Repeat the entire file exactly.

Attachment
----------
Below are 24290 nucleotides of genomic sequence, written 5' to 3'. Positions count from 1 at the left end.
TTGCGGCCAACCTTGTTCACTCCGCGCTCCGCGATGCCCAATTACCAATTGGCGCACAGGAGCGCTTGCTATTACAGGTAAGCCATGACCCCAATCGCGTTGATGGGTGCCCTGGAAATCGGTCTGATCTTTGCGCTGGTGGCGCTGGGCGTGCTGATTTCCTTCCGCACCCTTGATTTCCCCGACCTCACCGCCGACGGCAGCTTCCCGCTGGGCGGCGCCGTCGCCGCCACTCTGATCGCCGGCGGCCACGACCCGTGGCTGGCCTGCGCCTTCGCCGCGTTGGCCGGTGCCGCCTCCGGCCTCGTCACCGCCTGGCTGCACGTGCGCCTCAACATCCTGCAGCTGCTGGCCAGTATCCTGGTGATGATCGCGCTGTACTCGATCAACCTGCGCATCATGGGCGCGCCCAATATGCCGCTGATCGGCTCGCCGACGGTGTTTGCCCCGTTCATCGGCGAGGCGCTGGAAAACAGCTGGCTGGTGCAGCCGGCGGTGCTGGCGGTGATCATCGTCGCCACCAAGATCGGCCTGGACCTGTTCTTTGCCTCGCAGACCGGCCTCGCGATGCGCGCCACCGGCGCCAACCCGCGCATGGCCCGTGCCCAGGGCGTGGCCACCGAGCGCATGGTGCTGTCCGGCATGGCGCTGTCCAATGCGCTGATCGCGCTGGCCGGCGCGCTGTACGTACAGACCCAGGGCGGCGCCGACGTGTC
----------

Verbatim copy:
Below are 24290 nucleotides of genomic sequence, written 5' to 3'. Positions count from 1 at the left end.
TTGCGGCCAACCTTGTTCACTCCGCGCTCCGCGATGCCCAATTACCAATTGGCGCACAGGAGCGCTTGCTATTACAGGTAAGCCATGACCCCAATCGCGTTGATGGGTGCCCTGGAAATCGGTCTGATCTTTGCGCTGGTGGCGCTGGGCGTGCTGATTTCCTTCCGCACCCTTGATTTCCCCGACCTCACCGCCGACGGCAGCTTCCCGCTGGGCGGCGCCGTCGCCGCCACTCTGATCGCCGGCGGCCACGACCCGTGGCTGGCCTGCGCCTTCGCCGCGTTGGCCGGTGCCGCCTCCGGCCTCGTCACCGCCTGGCTGCACGTGCGCCTCAACATCCTGCAGCTGCTGGCCAGTATCCTGGTGATGATCGCGCTGTACTCGATCAACCTGCGCATCATGGGCGCGCCCAATATGCCGCTGATCGGCTCGCCGACGGTGTTTGCCCCGTTCATCGGCGAGGCGCTGGAAAACAGCTGGCTGGTGCAGCCGGCGGTGCTGGCGGTGATCATCGTCGCCACCAAGATCGGCCTGGACCTGTTCTTTGCCTCGCAGACCGGCCTCGCGATGCGCGCCACCGGCGCCAACCCGCGCATGGCCCGTGCCCAGGGCGTGGCCACCGAGCGCATGGTGCTGTCCGGCATGGCGCTGTCCAATGCGCTGATCGCGCTGGCCGGCGCGCTGTACGTACAGACCCAGGGCGGCGCCGACGTGTC